Quantcast
Insights

Transforming the Food We Eat With DowDuPont

By Stacy Malkan

The world's largest pesticide and seed companies want you to believe they are on the side of science. High-tech foods are the future, they say, and people who raise concerns about their pesticides and genetically engineered seeds are "anti-science."

The Atlantic magazine will provide a platform to those industry talking points in exchange for corporate cash at a Feb. 15 event titled, "Harvest: Transforming the Food We Eat" sponsored by DowDuPont.


The fluff agenda has "farmers, foodies, techies and tinkerers" discussing how the latest food technologies are transforming the way we cultivate crops and animals, and the implications for the future of food.

Will any of the participants ask why DowDuPont continues to push a dangerous pesticide despite strong scientific evidence that it harms children's brains?

Will any of them ask why DuPont covered up the health risks of the Teflon chemical linked to birth defects, as it allowed the chemical to contaminate waterways across the globe?

Will they ask why—despite record profits—DowDupont has refused to help disaster victims or even clean up the chemical contamination caused by a 1984 pesticide plant accident in Bhopal?

What's next? Will The Atlantic agree to host a "transforming health" event sponsored by Phillip Morris or a "transforming climate" event sponsored by ExxonMobil?

Maybe. In 2015, The Atlantic Food Summit was underwritten by Elanco, a division of Eli Lilly that makes ractopamine, a growth-promoting chemical used in meat production that is banned in 100 countries due to health concerns, but still used here.

As Tom Philpott reported in Mother Jones, Elanco's President Jeff Simmons delivered a sponsored speech at the event, in which "he complained that a group he labeled the 'fringe 1 percent,' agitating for increased regulation on meat producers, is driving the national debate around food."

Simmons' 15-minute speech featured an emotional video of a mother who attended an Elanco/American Academy of Nutrition and Dietetics program and learned about "the importance of protein" and eating more meat as a way to improve her family's health.

Purchasing the Food Narrative

With its rent-a-food-summit model, The Atlantic is helping corporations shape how we think about our food system. That is fundamentally incompatible with The Atlantic's guiding commitment to "look for the truth."

All the brands participating in this week's "Transforming Food" event—Food Tank, Land O'Lakes and New Harvest, too—are giving DowDuPont cover to present themselves as champions of science while framing the food debate around the technologies they sell.

But the facts of history are important to any honest discussion about the future, and DowDuPont is no champion of science.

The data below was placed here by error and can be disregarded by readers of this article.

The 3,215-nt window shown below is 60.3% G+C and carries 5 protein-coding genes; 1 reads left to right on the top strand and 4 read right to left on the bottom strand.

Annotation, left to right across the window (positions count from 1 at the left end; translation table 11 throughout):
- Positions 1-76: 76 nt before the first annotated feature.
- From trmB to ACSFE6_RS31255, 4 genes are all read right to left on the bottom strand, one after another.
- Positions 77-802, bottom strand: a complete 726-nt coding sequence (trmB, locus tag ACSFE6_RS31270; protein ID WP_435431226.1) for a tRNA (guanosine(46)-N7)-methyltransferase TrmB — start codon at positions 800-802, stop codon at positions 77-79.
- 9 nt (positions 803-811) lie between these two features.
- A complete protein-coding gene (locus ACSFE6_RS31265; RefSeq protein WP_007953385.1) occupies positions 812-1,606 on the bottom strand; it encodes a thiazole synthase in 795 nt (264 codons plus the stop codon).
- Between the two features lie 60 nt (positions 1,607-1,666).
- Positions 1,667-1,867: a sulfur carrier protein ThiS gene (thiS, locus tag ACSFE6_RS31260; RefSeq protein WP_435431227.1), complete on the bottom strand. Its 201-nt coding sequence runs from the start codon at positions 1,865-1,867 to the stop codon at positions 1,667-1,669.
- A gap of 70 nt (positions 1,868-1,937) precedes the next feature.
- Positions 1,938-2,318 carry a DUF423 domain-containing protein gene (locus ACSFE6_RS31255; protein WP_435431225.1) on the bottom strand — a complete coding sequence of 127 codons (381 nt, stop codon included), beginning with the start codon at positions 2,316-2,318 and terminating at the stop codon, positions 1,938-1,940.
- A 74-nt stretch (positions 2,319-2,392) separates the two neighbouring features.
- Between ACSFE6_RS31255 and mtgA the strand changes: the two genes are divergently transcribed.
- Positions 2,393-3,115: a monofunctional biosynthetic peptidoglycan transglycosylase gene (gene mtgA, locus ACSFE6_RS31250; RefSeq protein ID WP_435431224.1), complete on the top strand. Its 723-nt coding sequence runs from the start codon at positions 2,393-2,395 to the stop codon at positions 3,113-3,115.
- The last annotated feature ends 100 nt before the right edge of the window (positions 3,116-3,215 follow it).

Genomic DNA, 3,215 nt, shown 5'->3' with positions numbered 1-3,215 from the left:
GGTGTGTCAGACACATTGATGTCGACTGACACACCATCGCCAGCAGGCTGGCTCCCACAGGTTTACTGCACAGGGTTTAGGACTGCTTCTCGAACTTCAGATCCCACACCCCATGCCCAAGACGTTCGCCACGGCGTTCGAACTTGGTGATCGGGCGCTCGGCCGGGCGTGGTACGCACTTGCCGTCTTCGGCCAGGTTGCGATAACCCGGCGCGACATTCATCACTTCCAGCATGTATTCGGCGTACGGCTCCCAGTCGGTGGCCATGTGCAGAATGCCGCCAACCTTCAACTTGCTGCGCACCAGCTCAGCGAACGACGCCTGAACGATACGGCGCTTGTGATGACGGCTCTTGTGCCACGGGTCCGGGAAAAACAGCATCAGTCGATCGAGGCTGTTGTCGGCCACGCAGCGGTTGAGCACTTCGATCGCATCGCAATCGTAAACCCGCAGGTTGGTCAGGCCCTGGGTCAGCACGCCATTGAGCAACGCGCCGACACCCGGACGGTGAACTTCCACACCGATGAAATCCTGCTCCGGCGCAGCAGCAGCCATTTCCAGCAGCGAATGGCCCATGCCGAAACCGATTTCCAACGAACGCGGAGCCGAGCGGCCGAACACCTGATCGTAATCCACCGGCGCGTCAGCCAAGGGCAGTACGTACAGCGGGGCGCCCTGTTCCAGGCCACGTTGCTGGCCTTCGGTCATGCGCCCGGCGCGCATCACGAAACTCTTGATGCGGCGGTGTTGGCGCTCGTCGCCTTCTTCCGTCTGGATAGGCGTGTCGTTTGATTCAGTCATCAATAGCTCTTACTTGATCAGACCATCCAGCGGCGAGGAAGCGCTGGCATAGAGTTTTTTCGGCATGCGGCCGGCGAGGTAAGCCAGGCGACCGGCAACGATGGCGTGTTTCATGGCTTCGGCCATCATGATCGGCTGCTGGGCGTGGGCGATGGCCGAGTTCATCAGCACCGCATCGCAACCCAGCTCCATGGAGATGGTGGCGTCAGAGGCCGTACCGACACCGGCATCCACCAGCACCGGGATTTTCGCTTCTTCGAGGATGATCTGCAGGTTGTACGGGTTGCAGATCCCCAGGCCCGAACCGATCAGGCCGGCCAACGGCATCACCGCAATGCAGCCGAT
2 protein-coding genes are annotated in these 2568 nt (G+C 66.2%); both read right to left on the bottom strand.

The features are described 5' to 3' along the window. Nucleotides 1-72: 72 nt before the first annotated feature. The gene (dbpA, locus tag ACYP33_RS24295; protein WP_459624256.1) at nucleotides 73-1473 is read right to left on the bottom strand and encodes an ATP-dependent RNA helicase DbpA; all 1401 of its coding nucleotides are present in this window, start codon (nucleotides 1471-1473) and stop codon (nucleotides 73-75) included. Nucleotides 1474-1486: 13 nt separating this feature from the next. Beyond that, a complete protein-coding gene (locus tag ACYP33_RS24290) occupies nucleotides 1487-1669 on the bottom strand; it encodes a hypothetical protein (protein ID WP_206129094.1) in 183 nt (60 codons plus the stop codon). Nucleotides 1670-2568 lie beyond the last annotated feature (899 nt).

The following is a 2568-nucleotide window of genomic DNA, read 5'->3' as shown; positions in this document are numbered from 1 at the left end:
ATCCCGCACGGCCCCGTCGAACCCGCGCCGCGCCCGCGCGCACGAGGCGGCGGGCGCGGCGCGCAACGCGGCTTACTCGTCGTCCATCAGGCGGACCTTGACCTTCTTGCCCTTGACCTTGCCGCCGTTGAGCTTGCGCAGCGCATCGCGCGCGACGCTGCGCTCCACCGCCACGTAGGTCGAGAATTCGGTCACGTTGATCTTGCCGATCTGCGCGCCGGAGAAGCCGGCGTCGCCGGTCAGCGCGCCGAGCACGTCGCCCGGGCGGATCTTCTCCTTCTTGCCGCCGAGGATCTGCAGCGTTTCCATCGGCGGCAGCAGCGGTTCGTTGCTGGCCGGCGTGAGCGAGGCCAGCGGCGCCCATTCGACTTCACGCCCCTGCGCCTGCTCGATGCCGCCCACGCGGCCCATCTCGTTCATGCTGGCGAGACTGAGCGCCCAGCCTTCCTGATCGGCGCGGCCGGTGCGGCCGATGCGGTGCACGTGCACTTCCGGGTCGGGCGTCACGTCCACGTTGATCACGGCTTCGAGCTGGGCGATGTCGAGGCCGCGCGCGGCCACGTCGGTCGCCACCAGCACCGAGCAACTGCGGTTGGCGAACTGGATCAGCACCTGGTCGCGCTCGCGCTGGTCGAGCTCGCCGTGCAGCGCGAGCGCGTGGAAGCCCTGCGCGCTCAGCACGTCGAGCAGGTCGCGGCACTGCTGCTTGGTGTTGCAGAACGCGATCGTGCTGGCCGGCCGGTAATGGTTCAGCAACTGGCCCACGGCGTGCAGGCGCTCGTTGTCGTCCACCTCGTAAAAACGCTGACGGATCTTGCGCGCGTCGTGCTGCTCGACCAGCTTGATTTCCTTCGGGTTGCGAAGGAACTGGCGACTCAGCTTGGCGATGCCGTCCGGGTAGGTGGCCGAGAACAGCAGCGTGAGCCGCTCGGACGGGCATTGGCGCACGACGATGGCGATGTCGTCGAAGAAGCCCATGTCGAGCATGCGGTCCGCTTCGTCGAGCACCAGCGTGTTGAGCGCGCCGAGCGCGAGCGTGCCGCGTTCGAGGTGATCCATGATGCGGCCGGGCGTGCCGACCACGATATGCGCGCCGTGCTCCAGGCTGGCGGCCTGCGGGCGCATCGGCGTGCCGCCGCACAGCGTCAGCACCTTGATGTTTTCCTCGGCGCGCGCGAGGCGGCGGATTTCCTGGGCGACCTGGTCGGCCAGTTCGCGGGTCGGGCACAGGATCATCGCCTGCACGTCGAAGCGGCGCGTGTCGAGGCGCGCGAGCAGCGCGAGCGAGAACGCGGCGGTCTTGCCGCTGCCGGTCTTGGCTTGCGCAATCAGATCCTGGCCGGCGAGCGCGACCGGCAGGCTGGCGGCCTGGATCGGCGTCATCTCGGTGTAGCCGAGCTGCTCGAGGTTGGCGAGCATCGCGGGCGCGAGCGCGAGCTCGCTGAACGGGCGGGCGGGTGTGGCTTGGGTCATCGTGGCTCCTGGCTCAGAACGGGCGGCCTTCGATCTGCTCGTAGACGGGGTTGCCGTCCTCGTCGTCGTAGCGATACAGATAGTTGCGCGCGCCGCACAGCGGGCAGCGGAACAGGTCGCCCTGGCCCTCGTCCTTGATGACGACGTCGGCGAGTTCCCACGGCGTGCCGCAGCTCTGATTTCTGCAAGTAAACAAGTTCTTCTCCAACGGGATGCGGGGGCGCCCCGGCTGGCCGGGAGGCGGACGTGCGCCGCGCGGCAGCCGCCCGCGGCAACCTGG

Both Dow and Dupont have long histories of covering up science, suppressing science, knowingly selling dangerous products, covering up health concerns, failing to clean up their messes, and engaging in other scandals, crimes and wrongdoings—whatever it took to protect the bottom line.

Protecting reliable profit streams, rather than innovating what's best for people and the environment, will motivate these companies into the future, too.

GMO Pesticide Profit Treadmill

To understand how DowDuPont and the other pesticide/seed mega-mergers are likely to impact the future of our food system, look to how these companies are deploying patented food technologies right now.

Most GMO foods on the market today are engineered for use with specific pesticides, which has led to increased use of those pesticides, the proliferation of weeds resistant to those pesticides, and an aggressive effort to sell more and worse pesticides that are damaging farmland across the Midwest.

To understand what needs to change to have a healthier food system, ask farmers, not DowDuPont. Ask the communities that are fighting for their health and their right to know about the pesticides they are drinking and breathing.

In Hawaii and Argentina, where genetically engineered crops are grown intensively, doctors are raising concerns about increases in birth defects and other illnesses they suspect may be related to pesticides. In Iowa, another leading GMO producer, water supplies have been polluted by chemical runoff from corn and animal farms.

The future of high-tech food, under the stewardship of companies like DowDuPont and Elanco, is easy enough to guess: more types of crops genetically engineered to survive pesticides, and food animals engineered to grow faster and fit better in crowded conditions, with pharmaceuticals to help.

Purchased media forums such as The Atlantic's "transforming food," and the articles and debates about the "future of food" that Syngenta was just caught buying in London, and other covert industry PR projects to reframe the GMO debate, are efforts to distract from the facts of history and the truth on the ground.

Consumers aren't buying the spin. Demand for organic food continues to rise across all demographics of American society.